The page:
Plato's rhetorical gesture invoking a 'quarrel' between philosophy and poetry points to a deep problem in our conception of rational discourse, often obscured or displaced in the history of philosophy's relations with imaginative literature, especially with respect to analytic philosophy in the first half of the twentieth century. Recent developments have helped focus attention on the overlap between philosophy and literature, which the contemporary retreat from philosophy's 'narrative turn' does little to undermine. Further work in the philosophy of language, the (...) logic of the imagination, and the relations between dialectic and rhetoric promise to throw light on that ancient problem. (shrink)
This paper explores two themes—Schleiermacher’s realism and his perspectivalism—and their significance for a theory of religion. I show that Schleiermacher's theory offers an account of human subjectivity and epistemological modesty that at the same time allows us to affirm the reality of the Absolute.
In this paper I explore how Kant’s development of the idea of the disposition in the Religion copes with problems implied by Kant’s idea of transcendental freedom. Since transcendental freedom implies the power of absolutely beginning a state, and therefore of absolutely beginning a series of the consequences of that state, a transcendentally free act is divorced from the preceding state of an agent, and would thus seem to be divorced from the agent’s character as well. The paper is divided (...) into two parts. First I analyze Kant’s understanding of the disposition and discuss the ways in which it allows us to understand a person’s transcendentally free actions in terms of that person’s character. I then discuss Kant’s resources for understanding the Socratic injunction to care for the soul in light of his concept of the disposition. (shrink)
H.P. Grice is known principally for his influential contributions to the philosophy of language, but his work also includes treatises on the philosophy of mind, ethics, and metaphysics--much of which is unpublished to date. This collection of original essays by such philosophers as Nancy Cartwright, Donald Davidson, Gilbert Harman, and P.F. Strawson demonstrates the unified and powerful character of Grice's thoughts on being, mind, meaning, and morals. An introductory essay by the editors provides the first overview of Grice's work.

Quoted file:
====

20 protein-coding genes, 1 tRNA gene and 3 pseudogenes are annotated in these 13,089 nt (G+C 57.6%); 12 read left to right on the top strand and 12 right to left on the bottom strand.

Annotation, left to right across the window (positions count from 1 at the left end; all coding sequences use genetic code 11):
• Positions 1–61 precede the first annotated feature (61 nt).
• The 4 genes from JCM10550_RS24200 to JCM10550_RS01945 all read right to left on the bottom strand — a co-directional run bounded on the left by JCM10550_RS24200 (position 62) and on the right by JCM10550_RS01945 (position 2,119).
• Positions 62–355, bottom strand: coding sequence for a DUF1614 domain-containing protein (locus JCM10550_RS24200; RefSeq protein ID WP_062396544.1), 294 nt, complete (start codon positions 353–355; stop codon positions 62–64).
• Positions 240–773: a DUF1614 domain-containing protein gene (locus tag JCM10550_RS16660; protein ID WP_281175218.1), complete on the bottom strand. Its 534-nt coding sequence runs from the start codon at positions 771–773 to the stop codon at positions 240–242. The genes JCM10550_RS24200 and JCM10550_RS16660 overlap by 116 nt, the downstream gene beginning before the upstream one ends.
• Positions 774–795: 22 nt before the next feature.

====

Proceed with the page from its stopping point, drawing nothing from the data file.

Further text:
Kant’s aim in the Refutation of Idealism is to show that the temporal determination of inner experience presupposes outer experience. Commentators have rightly noted the extraordinarily compressed character of Kant's argument, and numerous gaps in the argument have been pointed out. In this paper I focus on two of these gaps and provide a reconstruction of Kant's argument that closes them.
This essay analyzes the category of “the holy” as developed by Rudolf Otto, examining his division of the holy into rational and non-rational elements. While rational elements of the holy are closely tied to ethics, another aspect of the holy can only be apprehended through sui generis feelings irreducible to other mental states. But how do non-rational elements relate to rational, ethical categories? I trace the distinction between rational and non-rational elements in Otto’s analysis to Kant’s two faculty psychology: the (...) holy is apprehended in one way through feeling, in another way through thought, but a single ultimate reality is experienced. (shrink)
In this paper I argue that an in-depth investigation into Kant’s categorical imperative reveals profound and surprising insights into the nature of persons and what specifically about them equips them for religious life. I examine the CI both in the context of the relation to God and to others and in so doing assess the implications of Kantian moral theory on theology’s understanding of the first and second great commandments. The first part of the paper explores what Kantian moral requirements (...) reveal about the structure of human rationality and its implications, in particular with regard to self-transcendence. The second part of the paper connects this understanding of self-transcendence with the Christian notion of agape and investigates what it reveals about the first and second great commandments. (shrink)